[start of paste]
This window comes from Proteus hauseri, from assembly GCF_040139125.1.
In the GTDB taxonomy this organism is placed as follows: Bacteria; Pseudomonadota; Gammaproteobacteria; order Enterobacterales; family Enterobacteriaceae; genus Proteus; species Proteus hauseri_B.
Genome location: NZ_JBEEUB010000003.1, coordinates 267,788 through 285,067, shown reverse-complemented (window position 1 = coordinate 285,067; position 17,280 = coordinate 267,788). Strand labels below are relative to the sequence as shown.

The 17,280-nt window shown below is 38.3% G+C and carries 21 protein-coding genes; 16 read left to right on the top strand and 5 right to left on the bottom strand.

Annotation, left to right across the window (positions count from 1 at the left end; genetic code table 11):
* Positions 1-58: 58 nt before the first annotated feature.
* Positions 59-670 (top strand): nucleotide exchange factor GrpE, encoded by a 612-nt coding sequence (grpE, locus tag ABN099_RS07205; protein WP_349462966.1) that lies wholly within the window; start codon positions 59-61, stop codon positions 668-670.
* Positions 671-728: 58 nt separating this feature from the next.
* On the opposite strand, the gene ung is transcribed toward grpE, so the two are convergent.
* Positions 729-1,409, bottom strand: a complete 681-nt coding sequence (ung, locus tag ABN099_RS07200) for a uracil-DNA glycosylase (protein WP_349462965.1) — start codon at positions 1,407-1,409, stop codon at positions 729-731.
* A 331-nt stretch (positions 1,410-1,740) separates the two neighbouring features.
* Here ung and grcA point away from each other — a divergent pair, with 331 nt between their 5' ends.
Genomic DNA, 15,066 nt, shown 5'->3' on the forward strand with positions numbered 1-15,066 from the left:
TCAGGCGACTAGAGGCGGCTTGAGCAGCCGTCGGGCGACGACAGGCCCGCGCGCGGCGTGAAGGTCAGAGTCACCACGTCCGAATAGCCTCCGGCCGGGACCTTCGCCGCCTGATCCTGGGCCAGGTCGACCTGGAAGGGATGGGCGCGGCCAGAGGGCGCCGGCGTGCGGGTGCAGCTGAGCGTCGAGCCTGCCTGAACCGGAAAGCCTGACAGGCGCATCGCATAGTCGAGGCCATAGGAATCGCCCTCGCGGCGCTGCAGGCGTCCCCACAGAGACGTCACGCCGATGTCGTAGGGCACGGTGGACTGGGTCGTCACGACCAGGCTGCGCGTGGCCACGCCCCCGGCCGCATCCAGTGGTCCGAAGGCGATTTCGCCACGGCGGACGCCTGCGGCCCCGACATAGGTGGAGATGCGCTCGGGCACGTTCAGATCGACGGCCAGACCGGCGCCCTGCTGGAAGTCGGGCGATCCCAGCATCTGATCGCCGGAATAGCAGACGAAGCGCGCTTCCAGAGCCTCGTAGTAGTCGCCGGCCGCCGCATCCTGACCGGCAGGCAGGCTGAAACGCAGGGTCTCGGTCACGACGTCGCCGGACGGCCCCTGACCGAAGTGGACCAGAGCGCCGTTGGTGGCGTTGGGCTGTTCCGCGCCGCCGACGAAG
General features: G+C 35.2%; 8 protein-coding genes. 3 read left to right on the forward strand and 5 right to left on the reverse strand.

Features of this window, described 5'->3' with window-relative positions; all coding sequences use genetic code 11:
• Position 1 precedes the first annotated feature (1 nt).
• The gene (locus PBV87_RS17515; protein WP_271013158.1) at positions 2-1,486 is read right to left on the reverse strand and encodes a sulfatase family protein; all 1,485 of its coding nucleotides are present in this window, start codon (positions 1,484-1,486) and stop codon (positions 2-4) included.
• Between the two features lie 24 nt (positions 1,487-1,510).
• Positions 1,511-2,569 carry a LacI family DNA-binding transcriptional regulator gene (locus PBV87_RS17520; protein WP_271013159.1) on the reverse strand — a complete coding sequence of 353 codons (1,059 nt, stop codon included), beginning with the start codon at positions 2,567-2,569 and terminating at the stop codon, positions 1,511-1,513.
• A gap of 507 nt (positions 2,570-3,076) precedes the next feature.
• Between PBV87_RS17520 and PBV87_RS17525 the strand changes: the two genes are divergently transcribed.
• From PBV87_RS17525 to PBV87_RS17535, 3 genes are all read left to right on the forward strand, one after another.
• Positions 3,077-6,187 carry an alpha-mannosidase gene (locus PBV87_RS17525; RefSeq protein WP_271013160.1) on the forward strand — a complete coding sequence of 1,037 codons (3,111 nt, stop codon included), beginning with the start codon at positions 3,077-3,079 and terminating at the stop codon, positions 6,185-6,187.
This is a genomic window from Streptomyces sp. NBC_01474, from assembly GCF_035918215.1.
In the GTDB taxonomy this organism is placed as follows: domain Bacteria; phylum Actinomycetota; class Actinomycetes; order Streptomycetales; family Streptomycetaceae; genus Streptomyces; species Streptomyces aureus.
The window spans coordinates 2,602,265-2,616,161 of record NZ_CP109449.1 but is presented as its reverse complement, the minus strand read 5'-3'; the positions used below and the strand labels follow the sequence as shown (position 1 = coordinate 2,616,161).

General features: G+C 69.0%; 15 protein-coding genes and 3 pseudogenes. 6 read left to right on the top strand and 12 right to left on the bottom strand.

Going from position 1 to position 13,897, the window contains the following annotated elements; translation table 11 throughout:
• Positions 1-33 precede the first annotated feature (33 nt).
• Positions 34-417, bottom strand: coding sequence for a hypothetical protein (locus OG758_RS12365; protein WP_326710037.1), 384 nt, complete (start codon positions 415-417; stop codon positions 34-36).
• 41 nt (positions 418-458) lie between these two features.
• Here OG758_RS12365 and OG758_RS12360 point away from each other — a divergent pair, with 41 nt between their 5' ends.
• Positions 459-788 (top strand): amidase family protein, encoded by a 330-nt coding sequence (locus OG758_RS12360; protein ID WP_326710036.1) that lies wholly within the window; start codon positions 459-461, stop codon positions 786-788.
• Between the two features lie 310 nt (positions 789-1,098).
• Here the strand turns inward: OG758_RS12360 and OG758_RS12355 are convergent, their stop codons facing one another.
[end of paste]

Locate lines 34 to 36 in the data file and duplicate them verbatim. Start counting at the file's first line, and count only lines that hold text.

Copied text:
• Positions 459-788 (top strand): amidase family protein, encoded by a 330-nt coding sequence (locus OG758_RS12360; protein ID WP_326710036.1) that lies wholly within the window; start codon positions 459-461, stop codon positions 786-788.
• Between the two features lie 310 nt (positions 789-1,098).
• Here the strand turns inward: OG758_RS12360 and OG758_RS12355 are convergent, their stop codons facing one another.